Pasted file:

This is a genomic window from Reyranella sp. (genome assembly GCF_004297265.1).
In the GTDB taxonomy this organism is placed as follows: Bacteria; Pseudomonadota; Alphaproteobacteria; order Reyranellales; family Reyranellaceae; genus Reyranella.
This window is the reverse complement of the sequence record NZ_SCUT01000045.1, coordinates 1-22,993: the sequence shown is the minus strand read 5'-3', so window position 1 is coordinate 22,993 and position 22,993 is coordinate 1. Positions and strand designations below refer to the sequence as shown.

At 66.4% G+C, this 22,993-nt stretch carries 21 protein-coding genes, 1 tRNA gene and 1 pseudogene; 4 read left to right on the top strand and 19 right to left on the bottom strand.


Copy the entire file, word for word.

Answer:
This is a genomic window from Reyranella sp. (genome assembly GCF_004297265.1).
In the GTDB taxonomy this organism is placed as follows: Bacteria; Pseudomonadota; Alphaproteobacteria; order Reyranellales; family Reyranellaceae; genus Reyranella.
This window is the reverse complement of the sequence record NZ_SCUT01000045.1, coordinates 1-22,993: the sequence shown is the minus strand read 5'-3', so window position 1 is coordinate 22,993 and position 22,993 is coordinate 1. Positions and strand designations below refer to the sequence as shown.

At 66.4% G+C, this 22,993-nt stretch carries 21 protein-coding genes, 1 tRNA gene and 1 pseudogene; 4 read left to right on the top strand and 19 right to left on the bottom strand.